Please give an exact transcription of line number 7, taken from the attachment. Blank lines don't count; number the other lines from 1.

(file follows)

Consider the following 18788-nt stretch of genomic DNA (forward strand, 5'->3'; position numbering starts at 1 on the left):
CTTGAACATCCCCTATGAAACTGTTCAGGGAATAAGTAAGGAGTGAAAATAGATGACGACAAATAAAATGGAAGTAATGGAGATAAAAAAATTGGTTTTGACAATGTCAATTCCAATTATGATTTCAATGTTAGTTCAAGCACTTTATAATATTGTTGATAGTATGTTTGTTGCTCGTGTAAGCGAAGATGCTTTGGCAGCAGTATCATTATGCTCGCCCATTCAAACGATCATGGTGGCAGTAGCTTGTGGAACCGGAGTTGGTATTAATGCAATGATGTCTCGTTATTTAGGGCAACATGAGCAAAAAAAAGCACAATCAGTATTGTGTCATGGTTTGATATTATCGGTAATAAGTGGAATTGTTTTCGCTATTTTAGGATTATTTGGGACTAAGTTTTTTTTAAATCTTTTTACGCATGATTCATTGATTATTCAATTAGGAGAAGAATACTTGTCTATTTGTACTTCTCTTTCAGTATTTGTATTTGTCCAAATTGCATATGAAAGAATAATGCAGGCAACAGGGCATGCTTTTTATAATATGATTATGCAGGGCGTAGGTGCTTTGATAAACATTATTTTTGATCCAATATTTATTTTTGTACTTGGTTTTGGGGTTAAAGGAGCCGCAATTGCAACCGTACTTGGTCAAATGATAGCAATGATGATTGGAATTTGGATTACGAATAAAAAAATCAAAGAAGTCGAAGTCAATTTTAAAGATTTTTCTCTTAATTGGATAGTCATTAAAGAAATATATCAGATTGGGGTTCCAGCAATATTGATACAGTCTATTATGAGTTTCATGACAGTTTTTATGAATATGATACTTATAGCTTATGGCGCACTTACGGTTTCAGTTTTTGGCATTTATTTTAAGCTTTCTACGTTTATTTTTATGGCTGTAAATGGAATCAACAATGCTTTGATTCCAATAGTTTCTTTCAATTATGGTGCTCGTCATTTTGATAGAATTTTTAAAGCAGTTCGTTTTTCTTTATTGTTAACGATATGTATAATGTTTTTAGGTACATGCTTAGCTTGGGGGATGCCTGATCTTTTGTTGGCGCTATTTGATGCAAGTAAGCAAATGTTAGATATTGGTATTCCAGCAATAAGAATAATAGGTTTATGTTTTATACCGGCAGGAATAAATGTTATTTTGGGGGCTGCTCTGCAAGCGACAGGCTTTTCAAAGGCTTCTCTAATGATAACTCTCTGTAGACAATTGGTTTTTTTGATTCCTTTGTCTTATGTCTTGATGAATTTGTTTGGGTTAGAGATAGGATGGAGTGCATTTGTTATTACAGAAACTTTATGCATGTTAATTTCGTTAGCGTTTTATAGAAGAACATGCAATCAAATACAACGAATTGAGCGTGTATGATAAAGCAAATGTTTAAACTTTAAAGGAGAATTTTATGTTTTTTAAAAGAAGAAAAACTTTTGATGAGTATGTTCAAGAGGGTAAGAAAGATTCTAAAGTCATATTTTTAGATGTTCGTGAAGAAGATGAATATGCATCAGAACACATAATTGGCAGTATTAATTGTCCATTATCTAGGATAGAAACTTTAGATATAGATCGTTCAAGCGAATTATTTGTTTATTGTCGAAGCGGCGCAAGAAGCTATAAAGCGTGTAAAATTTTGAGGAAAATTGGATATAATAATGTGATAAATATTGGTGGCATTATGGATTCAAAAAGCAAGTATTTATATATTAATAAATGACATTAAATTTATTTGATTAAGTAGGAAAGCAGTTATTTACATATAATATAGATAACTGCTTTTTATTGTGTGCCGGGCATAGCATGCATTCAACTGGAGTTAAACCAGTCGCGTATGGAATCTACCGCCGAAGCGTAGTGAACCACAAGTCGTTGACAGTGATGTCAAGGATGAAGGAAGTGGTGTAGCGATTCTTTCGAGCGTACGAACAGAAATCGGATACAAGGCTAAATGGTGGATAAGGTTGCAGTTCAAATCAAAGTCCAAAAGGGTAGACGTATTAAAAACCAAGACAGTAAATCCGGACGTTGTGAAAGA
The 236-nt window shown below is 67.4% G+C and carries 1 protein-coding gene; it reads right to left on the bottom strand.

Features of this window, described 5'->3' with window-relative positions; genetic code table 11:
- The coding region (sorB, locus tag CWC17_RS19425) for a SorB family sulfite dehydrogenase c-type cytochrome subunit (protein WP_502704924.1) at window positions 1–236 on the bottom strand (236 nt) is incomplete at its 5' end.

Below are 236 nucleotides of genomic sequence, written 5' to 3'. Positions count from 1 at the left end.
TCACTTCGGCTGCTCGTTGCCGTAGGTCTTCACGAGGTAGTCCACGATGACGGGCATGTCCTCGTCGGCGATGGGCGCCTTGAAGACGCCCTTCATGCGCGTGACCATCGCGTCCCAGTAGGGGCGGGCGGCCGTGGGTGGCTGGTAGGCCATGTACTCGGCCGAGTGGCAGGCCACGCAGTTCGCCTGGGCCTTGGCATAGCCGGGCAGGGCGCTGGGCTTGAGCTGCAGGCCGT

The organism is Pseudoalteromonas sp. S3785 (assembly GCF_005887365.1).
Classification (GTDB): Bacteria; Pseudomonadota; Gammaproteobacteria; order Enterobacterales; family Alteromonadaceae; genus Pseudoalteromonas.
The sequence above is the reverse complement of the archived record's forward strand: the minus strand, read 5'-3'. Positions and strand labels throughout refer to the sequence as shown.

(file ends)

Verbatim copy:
TCACTTCGGCTGCTCGTTGCCGTAGGTCTTCACGAGGTAGTCCACGATGACGGGCATGTCCTCGTCGGCGATGGGCGCCTTGAAGACGCCCTTCATGCGCGTGACCATCGCGTCCCAGTAGGGGCGGGCGGCCGTGGGTGGCTGGTAGGCCATGTACTCGGCCGAGTGGCAGGCCACGCAGTTCGCCTGGGCCTTGGCATAGCCGGGCAGGGCGCTGGGCTTGAGCTGCAGGCCGT